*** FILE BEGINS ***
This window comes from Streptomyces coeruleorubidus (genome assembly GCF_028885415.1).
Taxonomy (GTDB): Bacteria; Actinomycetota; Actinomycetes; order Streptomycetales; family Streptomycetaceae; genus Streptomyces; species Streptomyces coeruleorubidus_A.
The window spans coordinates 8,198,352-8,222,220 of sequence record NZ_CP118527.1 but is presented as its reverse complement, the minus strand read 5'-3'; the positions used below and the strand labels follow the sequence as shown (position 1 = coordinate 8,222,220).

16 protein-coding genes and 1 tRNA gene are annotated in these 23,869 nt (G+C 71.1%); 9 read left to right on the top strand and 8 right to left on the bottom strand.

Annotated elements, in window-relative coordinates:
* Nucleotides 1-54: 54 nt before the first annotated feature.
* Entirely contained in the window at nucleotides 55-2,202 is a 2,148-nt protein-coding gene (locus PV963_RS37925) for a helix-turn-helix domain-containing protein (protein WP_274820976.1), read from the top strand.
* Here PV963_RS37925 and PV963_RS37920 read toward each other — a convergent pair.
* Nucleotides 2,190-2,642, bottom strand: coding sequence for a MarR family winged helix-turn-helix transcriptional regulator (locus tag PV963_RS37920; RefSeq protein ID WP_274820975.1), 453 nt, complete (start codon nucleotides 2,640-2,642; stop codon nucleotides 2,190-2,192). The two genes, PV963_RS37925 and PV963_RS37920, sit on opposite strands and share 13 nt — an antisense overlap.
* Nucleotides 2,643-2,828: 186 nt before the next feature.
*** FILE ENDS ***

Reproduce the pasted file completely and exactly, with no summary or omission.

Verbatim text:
This window comes from Streptomyces coeruleorubidus (genome assembly GCF_028885415.1).
Taxonomy (GTDB): Bacteria; Actinomycetota; Actinomycetes; order Streptomycetales; family Streptomycetaceae; genus Streptomyces; species Streptomyces coeruleorubidus_A.
The window spans coordinates 8,198,352-8,222,220 of sequence record NZ_CP118527.1 but is presented as its reverse complement, the minus strand read 5'-3'; the positions used below and the strand labels follow the sequence as shown (position 1 = coordinate 8,222,220).

16 protein-coding genes and 1 tRNA gene are annotated in these 23,869 nt (G+C 71.1%); 9 read left to right on the top strand and 8 right to left on the bottom strand.

Annotated elements, in window-relative coordinates:
* Nucleotides 1-54: 54 nt before the first annotated feature.
* Entirely contained in the window at nucleotides 55-2,202 is a 2,148-nt protein-coding gene (locus PV963_RS37925) for a helix-turn-helix domain-containing protein (protein WP_274820976.1), read from the top strand.
* Here PV963_RS37925 and PV963_RS37920 read toward each other — a convergent pair.
* Nucleotides 2,190-2,642, bottom strand: coding sequence for a MarR family winged helix-turn-helix transcriptional regulator (locus tag PV963_RS37920; RefSeq protein ID WP_274820975.1), 453 nt, complete (start codon nucleotides 2,640-2,642; stop codon nucleotides 2,190-2,192). The two genes, PV963_RS37925 and PV963_RS37920, sit on opposite strands and share 13 nt — an antisense overlap.
* Nucleotides 2,643-2,828: 186 nt before the next feature.